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Theology of the Logos

This book answers the big questions that theologians have debated for many centuries in regard to the origin and nature of Christ. We start with the foundational issue of the virgin birth of Christ and the incarnation of Christ and then move on to the idea of the image of God and Christ's pre-existence. All of this leads to the Father-Son relationship and the discussion about the Godhead.

Category - Long Book

Chapter 10

The Concept of Divine Agency

We come now to the most controversial aspect of our sequence. What does the Father-Son relationship mean in terms of the nature of God? This is the main issue that wracked the church in the early fourth century between the Trinitarians and the Subordinationists. More important is what Jesus believed about Himself and how He presented Himself to the public as the Messiah.

If words have any meaning, a Father-Son relationship implies that the Son has a beginning point. One can have an unbegotten Father who has no beginning, but is it possible to have a “Son” who is coeternal, as the Trinitarians declared? In other words, was the Son a derivative of the Father or not? Was the “firstborn” Christ a second generation from the Most High God, or was God somehow bringing Himself to birth as a physical extension of Himself?

From a Jewish perspective, the basic truth of “one God” is paramount, and a Trinity of Gods is totally unacceptable. There is little doubt that on the day of Pentecost in Acts 2, the 3,000 who were converted to Christ knew nothing about a Trinity. If Peter had preached the Trinity to them, their converts may have been few. Yet just three centuries later, this was made the litmus test for salvation, something which Paul Himself did not even think to include in Eph. 2:8.

From the early church writings, we find that “orthodoxy” in the first three centuries believed that Christ was subordinate to the one true God. Christ was the mirror “image of the invisible God, the Firstborn of all creation” (Col. 1:15). To them, an “image” was not the same as that which it was imaging. Sonship meant being an “heir” of another’s estate (Gal. 4:1), and therefore, the Son of God had been “appointed heir of all things” (Heb. 1:2).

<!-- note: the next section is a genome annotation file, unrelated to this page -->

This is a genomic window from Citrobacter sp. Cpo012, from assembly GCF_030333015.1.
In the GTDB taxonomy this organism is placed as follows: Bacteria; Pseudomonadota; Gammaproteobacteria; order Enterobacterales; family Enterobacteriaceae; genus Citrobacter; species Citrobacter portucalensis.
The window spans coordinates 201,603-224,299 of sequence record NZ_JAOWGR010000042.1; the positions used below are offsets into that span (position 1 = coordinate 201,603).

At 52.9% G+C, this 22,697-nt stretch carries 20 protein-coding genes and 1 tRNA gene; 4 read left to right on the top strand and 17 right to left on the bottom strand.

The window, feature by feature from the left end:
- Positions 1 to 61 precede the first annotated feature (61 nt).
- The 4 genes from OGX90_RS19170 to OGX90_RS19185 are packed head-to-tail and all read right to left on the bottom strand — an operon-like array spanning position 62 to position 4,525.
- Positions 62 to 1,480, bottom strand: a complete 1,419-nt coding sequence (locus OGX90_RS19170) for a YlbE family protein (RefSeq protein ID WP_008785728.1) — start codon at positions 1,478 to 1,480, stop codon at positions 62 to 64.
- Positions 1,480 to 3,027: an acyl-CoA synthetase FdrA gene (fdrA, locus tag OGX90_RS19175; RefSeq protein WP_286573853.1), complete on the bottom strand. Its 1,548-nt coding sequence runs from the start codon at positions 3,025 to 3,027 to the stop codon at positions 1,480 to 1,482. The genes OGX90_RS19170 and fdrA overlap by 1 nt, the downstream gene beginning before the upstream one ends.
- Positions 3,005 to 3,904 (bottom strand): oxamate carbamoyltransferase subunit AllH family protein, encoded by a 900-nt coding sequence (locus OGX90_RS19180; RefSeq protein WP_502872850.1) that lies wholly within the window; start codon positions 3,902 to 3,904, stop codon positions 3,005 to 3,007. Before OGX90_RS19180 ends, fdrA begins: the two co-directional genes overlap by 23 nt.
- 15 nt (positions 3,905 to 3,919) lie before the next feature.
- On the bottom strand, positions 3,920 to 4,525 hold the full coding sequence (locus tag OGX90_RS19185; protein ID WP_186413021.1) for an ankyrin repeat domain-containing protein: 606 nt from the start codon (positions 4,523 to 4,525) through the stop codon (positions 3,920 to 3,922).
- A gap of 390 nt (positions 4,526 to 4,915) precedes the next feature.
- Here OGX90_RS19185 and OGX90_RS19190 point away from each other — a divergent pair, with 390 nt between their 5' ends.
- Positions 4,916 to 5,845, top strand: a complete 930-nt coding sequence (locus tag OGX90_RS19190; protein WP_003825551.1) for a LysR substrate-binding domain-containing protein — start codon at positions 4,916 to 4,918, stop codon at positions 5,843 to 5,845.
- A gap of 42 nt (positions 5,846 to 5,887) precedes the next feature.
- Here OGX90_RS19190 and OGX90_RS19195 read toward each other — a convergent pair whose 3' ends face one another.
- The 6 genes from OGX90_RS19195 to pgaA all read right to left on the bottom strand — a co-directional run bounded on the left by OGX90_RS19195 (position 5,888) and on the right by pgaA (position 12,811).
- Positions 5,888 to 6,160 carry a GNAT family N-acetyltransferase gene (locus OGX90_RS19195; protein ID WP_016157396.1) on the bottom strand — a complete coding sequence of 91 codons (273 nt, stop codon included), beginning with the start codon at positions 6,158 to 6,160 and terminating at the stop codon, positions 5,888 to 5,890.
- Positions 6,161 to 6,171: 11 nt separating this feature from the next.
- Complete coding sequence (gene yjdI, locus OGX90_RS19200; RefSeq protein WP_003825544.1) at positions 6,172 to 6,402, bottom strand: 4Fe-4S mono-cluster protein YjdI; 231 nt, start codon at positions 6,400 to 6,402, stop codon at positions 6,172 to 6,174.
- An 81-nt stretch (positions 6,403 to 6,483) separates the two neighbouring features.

They taught, according to Paul’s theology, that Christ was called to “subdue” the earth (Gen. 1:28), and for this reason, Paul wrote in 1 Cor. 15:28,

28 And when all things are subjected to Him, then the Son Himself also will be subjected to the One who subjected all things to Him, that God may be all in all.

Authority is not sovereignty. Authority on every level is authorized by a higher power and is therefore accountable to the one that has delegated that authority. Men often delegate authority to those who are unworthy, but God gives authority to those who have proven themselves to be faithful.

Jesus was “obedient to the point of death, even death on a cross” (Phil. 2:8), and for this reason we read in verse 9, “Therefore also God highly exalted Him” (gave Him a promotion).

Though salvation is freely given, the authority of sonship first requires faithfulness as a servant. A son in Hebrew thinking is one who follows the pattern of his “father,” regardless of biology. Children of light are those who are enlightened. Children of wisdom are wise. Children of the devil act like the devil. Sons of thunder have thunderous personalities or perhaps are loud mouthed.

Children of God are like their heavenly Father. An ideal son is a mirror image of the Father. In other words, he is in the image of God. Through sin, Adam lost that image, but Jesus Christ was obedient in every way and was “an exact representation” (Heb. 1:3) of His heavenly Father in every way. He did not lose the “image” as Adam did. His success thus ensured the success of other sons of God, even as Adam’s failure ensured their failure.

The sons of God are begotten through their ears by receiving the seed of the gospel (living word). That which is begotten in them is in the image of God and cannot sin. The sons of God, by “beholding as in a mirror the glory of the Lord are being transformed into the same image” (2 Cor. 3:18). These have a glorious destiny.

Take note that Paul speaks of a mirror when he discusses the topic of images. Images look like the real but are only mirror images. If both Christ and the sons of God are destined to be in the image of God, does this imply being co-equal? Are we, like Jesus destined to become part of the “Godhead?” Or do the children become their Father?

The Subordinationist view was not highly developed in the early centuries, because the Trinitarians had not emerged yet. Disputes and objections push all sides into defining their positions more carefully. The dominant discussion, brought about by Jewish monotheism, was whether Jesus should be considered a perfect human being or a subordinate God (as in a derivation of the Father).

What is a God?

From the Jewish standpoint, the Messiah was an agent of the one true God, and as such John 1:1 calls him “God” (or a god, as some render it). Moses too was said to be a god in Exodus 7:1,

1 Then the Lord said to Moses, “See, I make you (as) God [elohim] to Pharaoh, and your brother Aaron shall be your prophet.”